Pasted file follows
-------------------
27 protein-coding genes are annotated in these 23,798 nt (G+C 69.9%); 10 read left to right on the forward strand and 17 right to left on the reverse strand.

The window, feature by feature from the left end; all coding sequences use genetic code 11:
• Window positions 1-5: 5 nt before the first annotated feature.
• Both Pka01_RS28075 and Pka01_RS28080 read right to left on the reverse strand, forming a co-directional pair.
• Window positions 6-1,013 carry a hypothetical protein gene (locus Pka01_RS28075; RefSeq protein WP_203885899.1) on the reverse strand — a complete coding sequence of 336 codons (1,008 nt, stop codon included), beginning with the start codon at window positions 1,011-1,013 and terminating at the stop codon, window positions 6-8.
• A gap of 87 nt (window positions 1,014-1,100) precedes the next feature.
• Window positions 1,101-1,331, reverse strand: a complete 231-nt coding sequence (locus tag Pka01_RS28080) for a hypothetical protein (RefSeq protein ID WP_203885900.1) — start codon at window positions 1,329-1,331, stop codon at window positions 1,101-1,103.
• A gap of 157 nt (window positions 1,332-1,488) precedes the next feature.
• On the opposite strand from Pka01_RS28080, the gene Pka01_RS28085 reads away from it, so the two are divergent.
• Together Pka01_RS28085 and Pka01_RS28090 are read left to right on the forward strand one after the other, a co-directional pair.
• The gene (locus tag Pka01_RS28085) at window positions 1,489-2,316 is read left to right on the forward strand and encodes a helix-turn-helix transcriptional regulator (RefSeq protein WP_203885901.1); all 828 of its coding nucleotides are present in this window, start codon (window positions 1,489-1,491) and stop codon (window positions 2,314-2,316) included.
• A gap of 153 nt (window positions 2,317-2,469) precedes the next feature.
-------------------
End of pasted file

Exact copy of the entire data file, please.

27 protein-coding genes are annotated in these 23,798 nt (G+C 69.9%); 10 read left to right on the forward strand and 17 right to left on the reverse strand.

The window, feature by feature from the left end; all coding sequences use genetic code 11:
• Window positions 1-5: 5 nt before the first annotated feature.
• Both Pka01_RS28075 and Pka01_RS28080 read right to left on the reverse strand, forming a co-directional pair.
• Window positions 6-1,013 carry a hypothetical protein gene (locus Pka01_RS28075; RefSeq protein WP_203885899.1) on the reverse strand — a complete coding sequence of 336 codons (1,008 nt, stop codon included), beginning with the start codon at window positions 1,011-1,013 and terminating at the stop codon, window positions 6-8.
• A gap of 87 nt (window positions 1,014-1,100) precedes the next feature.
• Window positions 1,101-1,331, reverse strand: a complete 231-nt coding sequence (locus tag Pka01_RS28080) for a hypothetical protein (RefSeq protein ID WP_203885900.1) — start codon at window positions 1,329-1,331, stop codon at window positions 1,101-1,103.
• A gap of 157 nt (window positions 1,332-1,488) precedes the next feature.
• On the opposite strand from Pka01_RS28080, the gene Pka01_RS28085 reads away from it, so the two are divergent.
• Together Pka01_RS28085 and Pka01_RS28090 are read left to right on the forward strand one after the other, a co-directional pair.
• The gene (locus tag Pka01_RS28085) at window positions 1,489-2,316 is read left to right on the forward strand and encodes a helix-turn-helix transcriptional regulator (RefSeq protein WP_203885901.1); all 828 of its coding nucleotides are present in this window, start codon (window positions 1,489-1,491) and stop codon (window positions 2,314-2,316) included.
• A gap of 153 nt (window positions 2,317-2,469) precedes the next feature.